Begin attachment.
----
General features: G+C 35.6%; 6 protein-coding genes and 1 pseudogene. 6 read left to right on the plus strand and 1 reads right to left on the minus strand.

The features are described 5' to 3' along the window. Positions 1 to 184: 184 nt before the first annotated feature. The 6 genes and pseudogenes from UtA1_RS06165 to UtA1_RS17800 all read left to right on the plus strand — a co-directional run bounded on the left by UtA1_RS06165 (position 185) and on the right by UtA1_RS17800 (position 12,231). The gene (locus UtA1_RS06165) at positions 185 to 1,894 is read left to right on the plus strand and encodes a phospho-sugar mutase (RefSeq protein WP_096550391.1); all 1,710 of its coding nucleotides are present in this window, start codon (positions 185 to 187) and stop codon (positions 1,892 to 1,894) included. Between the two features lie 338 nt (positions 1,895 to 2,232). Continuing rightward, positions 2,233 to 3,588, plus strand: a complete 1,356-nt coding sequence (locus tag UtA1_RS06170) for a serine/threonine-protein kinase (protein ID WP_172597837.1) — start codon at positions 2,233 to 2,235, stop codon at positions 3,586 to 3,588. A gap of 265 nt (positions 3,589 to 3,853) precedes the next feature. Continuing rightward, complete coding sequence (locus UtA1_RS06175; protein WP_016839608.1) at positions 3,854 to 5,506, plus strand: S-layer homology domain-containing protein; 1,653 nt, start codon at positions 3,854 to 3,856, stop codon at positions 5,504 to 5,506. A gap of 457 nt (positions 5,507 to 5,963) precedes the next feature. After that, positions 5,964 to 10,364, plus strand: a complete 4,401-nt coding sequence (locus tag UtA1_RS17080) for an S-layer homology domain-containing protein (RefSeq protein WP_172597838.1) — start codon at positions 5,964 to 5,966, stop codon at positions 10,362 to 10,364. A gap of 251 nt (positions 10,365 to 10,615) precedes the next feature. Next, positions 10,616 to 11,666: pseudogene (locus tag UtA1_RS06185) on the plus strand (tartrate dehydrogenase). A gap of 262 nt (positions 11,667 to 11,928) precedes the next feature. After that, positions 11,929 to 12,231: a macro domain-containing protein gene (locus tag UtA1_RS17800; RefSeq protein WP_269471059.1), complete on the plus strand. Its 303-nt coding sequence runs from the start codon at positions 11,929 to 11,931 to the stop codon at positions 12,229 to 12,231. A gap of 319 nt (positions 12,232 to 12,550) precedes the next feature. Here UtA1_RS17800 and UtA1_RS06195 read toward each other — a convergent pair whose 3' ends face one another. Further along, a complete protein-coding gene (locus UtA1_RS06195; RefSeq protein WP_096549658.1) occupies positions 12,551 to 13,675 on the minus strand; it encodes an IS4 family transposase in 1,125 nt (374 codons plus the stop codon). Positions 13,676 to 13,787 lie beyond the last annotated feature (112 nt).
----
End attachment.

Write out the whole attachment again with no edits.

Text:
General features: G+C 35.6%; 6 protein-coding genes and 1 pseudogene. 6 read left to right on the plus strand and 1 reads right to left on the minus strand.

The features are described 5' to 3' along the window. Positions 1 to 184: 184 nt before the first annotated feature. The 6 genes and pseudogenes from UtA1_RS06165 to UtA1_RS17800 all read left to right on the plus strand — a co-directional run bounded on the left by UtA1_RS06165 (position 185) and on the right by UtA1_RS17800 (position 12,231). The gene (locus UtA1_RS06165) at positions 185 to 1,894 is read left to right on the plus strand and encodes a phospho-sugar mutase (RefSeq protein WP_096550391.1); all 1,710 of its coding nucleotides are present in this window, start codon (positions 185 to 187) and stop codon (positions 1,892 to 1,894) included. Between the two features lie 338 nt (positions 1,895 to 2,232). Continuing rightward, positions 2,233 to 3,588, plus strand: a complete 1,356-nt coding sequence (locus tag UtA1_RS06170) for a serine/threonine-protein kinase (protein ID WP_172597837.1) — start codon at positions 2,233 to 2,235, stop codon at positions 3,586 to 3,588. A gap of 265 nt (positions 3,589 to 3,853) precedes the next feature. Continuing rightward, complete coding sequence (locus UtA1_RS06175; protein WP_016839608.1) at positions 3,854 to 5,506, plus strand: S-layer homology domain-containing protein; 1,653 nt, start codon at positions 3,854 to 3,856, stop codon at positions 5,504 to 5,506. A gap of 457 nt (positions 5,507 to 5,963) precedes the next feature. After that, positions 5,964 to 10,364, plus strand: a complete 4,401-nt coding sequence (locus tag UtA1_RS17080) for an S-layer homology domain-containing protein (RefSeq protein WP_172597838.1) — start codon at positions 5,964 to 5,966, stop codon at positions 10,362 to 10,364. A gap of 251 nt (positions 10,365 to 10,615) precedes the next feature. Next, positions 10,616 to 11,666: pseudogene (locus tag UtA1_RS06185) on the plus strand (tartrate dehydrogenase). A gap of 262 nt (positions 11,667 to 11,928) precedes the next feature. After that, positions 11,929 to 12,231: a macro domain-containing protein gene (locus tag UtA1_RS17800; RefSeq protein WP_269471059.1), complete on the plus strand. Its 303-nt coding sequence runs from the start codon at positions 11,929 to 11,931 to the stop codon at positions 12,229 to 12,231. A gap of 319 nt (positions 12,232 to 12,550) precedes the next feature. Here UtA1_RS17800 and UtA1_RS06195 read toward each other — a convergent pair whose 3' ends face one another. Further along, a complete protein-coding gene (locus UtA1_RS06195; RefSeq protein WP_096549658.1) occupies positions 12,551 to 13,675 on the minus strand; it encodes an IS4 family transposase in 1,125 nt (374 codons plus the stop codon). Positions 13,676 to 13,787 lie beyond the last annotated feature (112 nt).